Basically, starting with this version, many DDL operations do allow concurrent data access, but the many of the operations remain very expensive (some requiring copying all data row by row). Better, but not awesome.
The next section talks about the Memcached-based API for accessing InnoDB data, basically a mechanism offering key-value access that overpasses the SQL layers. I couldn’t find a direct answer to my question “how is Oracle positioning this solution compared to Oracle NoSQL database”. Plus the use of NoSQL term feels weird: “NoSQL access to InnoDB”, “the new NoSQL API for InnoDB”, “NoSQL benchmarking”. I wouldn’t go as far to say that Oracle’s marketing is trying to trivialize the term NoSQL, but it definitely feels like it was one of the top checkboxes that the department had to check.
The last part I was interested into (based on my past experience of completely random and unexplained replication failures) was about replication improvements. I didn’t get much out of this document and I’ll have to read the “MySQL replication: High availability - building a self-healing replication topology whitepaper“:
- global transaction identifiers: “enable replication transactional integrity to be tracked through a replication master/slave topology”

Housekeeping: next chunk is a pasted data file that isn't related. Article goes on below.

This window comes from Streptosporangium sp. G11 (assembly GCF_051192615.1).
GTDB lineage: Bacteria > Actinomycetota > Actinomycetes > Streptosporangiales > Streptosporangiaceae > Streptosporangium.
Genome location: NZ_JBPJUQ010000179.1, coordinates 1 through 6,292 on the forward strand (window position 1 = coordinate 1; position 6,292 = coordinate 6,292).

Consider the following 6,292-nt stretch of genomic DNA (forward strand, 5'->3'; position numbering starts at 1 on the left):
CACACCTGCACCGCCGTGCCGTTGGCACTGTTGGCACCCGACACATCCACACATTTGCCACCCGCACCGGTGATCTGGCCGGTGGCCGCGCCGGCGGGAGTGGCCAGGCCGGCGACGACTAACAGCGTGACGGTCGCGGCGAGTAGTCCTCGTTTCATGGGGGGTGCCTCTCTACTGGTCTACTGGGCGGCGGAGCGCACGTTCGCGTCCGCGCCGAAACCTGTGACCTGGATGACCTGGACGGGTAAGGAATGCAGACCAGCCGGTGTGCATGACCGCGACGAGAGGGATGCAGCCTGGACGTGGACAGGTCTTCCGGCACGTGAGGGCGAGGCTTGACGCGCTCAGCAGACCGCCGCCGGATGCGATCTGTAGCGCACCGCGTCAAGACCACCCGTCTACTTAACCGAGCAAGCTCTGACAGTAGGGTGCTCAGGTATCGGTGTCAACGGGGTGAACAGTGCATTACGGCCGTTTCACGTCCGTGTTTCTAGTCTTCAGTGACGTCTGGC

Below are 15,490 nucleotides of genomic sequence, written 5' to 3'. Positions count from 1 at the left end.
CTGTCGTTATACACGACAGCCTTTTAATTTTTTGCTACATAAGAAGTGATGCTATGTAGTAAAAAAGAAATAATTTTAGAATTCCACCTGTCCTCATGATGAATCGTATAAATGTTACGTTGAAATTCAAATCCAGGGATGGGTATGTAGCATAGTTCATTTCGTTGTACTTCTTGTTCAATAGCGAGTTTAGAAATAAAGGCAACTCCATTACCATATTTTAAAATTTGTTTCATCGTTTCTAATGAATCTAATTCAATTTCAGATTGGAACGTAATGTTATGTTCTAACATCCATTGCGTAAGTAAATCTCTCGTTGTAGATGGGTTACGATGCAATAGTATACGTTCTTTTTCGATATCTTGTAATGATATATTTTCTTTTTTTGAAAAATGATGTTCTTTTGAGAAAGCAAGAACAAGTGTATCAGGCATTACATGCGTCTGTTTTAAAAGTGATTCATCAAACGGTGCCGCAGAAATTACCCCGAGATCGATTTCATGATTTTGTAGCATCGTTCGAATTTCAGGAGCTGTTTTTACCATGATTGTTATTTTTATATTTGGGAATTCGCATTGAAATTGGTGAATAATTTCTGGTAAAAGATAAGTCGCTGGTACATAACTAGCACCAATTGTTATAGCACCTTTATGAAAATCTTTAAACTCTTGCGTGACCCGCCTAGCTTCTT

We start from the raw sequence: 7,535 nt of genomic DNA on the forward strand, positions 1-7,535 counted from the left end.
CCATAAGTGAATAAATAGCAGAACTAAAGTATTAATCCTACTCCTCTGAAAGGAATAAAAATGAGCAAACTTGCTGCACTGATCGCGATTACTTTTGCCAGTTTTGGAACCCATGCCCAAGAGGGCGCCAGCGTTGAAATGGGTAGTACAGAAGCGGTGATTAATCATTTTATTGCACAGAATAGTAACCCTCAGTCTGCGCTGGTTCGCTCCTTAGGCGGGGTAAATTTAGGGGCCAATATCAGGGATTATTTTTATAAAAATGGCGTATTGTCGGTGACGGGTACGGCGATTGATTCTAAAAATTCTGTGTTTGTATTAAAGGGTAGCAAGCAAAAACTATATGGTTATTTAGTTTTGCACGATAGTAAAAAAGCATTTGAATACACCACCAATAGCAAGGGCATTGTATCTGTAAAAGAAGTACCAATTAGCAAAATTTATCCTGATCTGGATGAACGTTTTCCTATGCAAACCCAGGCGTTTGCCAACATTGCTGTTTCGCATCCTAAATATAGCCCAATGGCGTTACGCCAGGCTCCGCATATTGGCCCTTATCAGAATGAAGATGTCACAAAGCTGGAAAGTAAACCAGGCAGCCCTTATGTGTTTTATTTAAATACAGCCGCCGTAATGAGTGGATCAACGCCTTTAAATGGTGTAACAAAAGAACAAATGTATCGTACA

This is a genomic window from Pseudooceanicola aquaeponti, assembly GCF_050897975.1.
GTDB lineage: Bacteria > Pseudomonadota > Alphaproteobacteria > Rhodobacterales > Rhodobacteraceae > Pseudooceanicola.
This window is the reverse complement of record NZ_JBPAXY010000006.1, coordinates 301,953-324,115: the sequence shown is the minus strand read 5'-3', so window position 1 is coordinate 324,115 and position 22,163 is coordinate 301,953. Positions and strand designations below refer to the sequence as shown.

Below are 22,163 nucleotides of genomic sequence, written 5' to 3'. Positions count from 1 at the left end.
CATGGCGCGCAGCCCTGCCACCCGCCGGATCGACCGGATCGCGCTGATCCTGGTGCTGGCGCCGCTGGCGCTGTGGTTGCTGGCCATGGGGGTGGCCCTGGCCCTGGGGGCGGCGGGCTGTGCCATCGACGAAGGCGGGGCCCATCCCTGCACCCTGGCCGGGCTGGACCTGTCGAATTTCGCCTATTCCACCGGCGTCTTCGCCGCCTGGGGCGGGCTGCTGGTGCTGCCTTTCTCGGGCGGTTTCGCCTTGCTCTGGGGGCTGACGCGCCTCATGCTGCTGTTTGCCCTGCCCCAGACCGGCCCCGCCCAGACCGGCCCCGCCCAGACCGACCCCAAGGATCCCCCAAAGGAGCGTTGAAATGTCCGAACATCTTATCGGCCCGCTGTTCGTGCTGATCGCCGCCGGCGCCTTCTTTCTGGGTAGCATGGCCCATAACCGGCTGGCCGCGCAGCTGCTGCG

- a new set of Python utilities to use global transaction identifiers
- schema level multi-threaded slave replication
- new row-based replication
- new crash-safe slaves: “stores Binlog positional data within tables so slaves can automatically roll back replication to the last committed event before failure, and resume replication without administrator intervention” (nb: this seems to be the issue I’ve seen before when being responsible for a production master-slave x 2 setup).
Technically, MySQL 5.6 seems a solid improvement over the previous version. But Oracle also needs to address the lack of openness concerns raised by Fedora and OpenSUSE communities.
Original title and link: MySQL 5.6 - What’s New ( ©myNoSQL)
The season of predictions is here. Chris Kanaracus in an all-bold post, quoting analysts:
Jon Reed: “Expect SAP to purchase an up-and-coming “big data” product or vendor, and perhaps several, including at least one that specializes in integration with the Hadoop framework for large-scale data processing”.